Mr. Roosevelt is an excellent poker player, and probably one of the principal explanations for this is his continual refusal to call a spade a spade. He has been just one card ahead of the public since last June, and with phenomenal success has directed opinion into planned channels. This is his right as President, but to employ the methods of unfounded alarm and misnomer, as he is now doing on the convoy issue, is both hypocritical and dishonest.
First Mr. Roosevelt announced that the Red Sea would not be considered a war area, and therefore open to American shipping. With Nazi troops entrenched in North Africa, this comes dangerously close to making unconvoyed American cargo ships vulnerable to Nazi torpedoes. Yesterday he disclosed to his press conference that American protectorate Greenland "may now be occupied by the Axis powers." Whether this is founded or unfounded, the American public gets a look at the same sort of balloon they saw during the Neutrality Act discussion, when he announced to the papers that he had sighted a submarine off the coast of Newfoundland.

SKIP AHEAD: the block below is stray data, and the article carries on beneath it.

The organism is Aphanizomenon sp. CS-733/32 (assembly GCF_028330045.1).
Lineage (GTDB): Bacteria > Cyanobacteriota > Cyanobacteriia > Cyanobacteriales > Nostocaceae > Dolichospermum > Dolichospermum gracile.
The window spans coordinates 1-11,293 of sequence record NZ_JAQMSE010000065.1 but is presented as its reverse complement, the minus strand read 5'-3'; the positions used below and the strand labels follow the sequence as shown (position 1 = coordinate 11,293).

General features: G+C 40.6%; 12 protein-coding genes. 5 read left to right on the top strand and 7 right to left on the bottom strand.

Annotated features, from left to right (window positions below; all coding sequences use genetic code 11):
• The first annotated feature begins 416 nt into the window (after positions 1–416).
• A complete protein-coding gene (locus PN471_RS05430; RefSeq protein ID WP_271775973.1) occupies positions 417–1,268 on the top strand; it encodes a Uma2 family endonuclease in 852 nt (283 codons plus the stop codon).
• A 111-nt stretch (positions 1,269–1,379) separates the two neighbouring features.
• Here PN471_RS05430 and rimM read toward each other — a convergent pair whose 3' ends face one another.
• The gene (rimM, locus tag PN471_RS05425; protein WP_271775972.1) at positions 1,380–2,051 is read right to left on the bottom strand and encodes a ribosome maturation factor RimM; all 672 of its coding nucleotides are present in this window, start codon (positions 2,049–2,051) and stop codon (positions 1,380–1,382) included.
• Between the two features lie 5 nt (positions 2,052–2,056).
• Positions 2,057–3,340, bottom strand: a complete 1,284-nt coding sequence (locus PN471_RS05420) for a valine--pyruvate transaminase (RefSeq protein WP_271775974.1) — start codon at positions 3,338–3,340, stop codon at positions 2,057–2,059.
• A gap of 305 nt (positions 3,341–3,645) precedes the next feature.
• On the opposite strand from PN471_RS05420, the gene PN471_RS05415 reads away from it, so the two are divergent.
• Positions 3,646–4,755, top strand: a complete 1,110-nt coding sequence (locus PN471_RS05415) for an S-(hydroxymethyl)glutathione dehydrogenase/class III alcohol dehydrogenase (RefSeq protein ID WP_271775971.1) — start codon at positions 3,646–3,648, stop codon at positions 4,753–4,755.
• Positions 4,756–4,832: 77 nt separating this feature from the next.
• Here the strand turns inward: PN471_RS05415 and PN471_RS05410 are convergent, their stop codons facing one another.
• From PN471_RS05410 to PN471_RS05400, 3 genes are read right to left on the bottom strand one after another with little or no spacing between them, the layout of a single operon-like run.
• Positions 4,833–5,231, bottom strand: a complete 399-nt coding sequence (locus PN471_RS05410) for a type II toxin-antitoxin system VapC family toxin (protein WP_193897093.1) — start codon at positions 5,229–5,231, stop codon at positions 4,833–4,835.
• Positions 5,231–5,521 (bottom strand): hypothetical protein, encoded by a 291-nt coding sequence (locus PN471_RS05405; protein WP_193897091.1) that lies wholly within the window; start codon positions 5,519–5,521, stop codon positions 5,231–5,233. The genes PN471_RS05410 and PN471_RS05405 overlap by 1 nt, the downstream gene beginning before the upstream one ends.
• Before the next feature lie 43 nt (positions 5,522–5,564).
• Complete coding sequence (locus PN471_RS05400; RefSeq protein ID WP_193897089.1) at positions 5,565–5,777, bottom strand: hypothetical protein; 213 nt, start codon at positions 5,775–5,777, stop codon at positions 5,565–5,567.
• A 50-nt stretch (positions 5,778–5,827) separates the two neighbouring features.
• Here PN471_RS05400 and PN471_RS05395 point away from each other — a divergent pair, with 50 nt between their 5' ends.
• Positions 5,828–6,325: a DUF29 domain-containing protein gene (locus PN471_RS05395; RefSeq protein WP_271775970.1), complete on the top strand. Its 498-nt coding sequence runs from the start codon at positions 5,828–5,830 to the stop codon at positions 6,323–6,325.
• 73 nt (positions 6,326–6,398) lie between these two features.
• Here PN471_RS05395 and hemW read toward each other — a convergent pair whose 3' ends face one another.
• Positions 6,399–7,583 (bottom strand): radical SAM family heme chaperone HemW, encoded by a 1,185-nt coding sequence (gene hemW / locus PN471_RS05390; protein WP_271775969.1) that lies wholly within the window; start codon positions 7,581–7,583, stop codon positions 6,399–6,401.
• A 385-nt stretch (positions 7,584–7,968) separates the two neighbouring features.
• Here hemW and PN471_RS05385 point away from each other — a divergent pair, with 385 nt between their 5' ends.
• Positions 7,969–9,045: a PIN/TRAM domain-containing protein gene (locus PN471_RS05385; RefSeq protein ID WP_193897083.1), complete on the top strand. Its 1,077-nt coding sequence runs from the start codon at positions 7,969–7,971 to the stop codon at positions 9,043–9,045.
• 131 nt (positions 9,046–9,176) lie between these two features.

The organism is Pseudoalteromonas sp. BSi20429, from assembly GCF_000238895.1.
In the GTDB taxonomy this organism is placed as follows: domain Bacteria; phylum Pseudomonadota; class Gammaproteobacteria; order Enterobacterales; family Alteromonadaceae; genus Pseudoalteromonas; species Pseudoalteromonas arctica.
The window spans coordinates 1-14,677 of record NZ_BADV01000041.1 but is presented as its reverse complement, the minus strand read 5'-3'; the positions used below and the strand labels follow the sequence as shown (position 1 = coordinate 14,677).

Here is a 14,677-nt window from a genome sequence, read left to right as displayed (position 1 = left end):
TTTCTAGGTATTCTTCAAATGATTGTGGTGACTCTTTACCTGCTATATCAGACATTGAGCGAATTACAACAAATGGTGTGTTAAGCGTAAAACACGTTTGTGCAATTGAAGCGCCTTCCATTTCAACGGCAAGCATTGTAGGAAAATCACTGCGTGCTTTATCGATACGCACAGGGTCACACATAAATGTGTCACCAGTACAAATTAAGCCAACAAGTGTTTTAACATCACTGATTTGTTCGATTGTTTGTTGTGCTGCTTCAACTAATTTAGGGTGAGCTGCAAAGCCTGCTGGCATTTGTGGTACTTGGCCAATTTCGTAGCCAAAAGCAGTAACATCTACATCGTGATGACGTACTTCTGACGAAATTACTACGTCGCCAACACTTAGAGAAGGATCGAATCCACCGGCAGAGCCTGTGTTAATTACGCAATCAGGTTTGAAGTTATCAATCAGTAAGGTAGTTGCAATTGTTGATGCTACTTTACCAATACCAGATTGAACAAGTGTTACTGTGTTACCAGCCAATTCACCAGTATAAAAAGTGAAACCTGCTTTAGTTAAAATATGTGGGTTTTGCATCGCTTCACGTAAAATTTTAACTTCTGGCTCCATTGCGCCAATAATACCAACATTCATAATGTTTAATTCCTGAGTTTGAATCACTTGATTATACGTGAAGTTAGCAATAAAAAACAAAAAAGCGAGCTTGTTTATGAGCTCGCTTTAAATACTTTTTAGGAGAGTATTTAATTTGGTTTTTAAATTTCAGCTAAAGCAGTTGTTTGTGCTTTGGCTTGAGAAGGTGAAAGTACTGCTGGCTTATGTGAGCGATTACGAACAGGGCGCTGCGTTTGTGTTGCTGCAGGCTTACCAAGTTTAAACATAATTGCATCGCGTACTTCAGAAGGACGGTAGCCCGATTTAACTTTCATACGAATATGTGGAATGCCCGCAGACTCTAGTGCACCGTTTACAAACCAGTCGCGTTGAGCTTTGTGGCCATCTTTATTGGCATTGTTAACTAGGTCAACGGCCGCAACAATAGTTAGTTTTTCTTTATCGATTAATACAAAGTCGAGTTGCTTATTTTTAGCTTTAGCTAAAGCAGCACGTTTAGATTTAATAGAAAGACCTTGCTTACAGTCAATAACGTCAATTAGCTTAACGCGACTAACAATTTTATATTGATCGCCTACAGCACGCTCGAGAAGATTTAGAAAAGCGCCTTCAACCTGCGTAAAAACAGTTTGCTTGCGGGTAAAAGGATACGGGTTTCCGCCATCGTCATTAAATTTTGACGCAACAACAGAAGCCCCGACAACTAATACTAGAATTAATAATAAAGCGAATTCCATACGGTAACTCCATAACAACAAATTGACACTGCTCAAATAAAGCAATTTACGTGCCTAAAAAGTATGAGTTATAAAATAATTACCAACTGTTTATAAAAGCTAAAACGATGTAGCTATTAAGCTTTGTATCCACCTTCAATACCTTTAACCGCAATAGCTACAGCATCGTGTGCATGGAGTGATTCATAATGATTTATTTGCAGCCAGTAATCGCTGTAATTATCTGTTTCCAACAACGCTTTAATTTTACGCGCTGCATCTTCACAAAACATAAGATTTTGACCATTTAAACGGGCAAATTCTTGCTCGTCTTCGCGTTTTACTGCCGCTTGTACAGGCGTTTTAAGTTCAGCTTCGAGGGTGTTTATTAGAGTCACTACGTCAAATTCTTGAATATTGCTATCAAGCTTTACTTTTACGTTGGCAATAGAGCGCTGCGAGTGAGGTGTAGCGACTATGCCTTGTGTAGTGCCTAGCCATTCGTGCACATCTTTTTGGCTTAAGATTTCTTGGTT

Coupled with the Greenland trial balloon, Mr. Roosevelt made it "evident . . . from the discussion with correspondents that he views the neutrality patrol as capable of almost unlimited extension and a means likely to protect shipping as effectively as convoys." "Neutrality patrol" is rapidly becoming synonymous to "convey."
The final move will be calmly to suggest that Congress admit the accomplished fact, pass a convoy bill, and the President will have won another hand of clever, if undercover, political poker.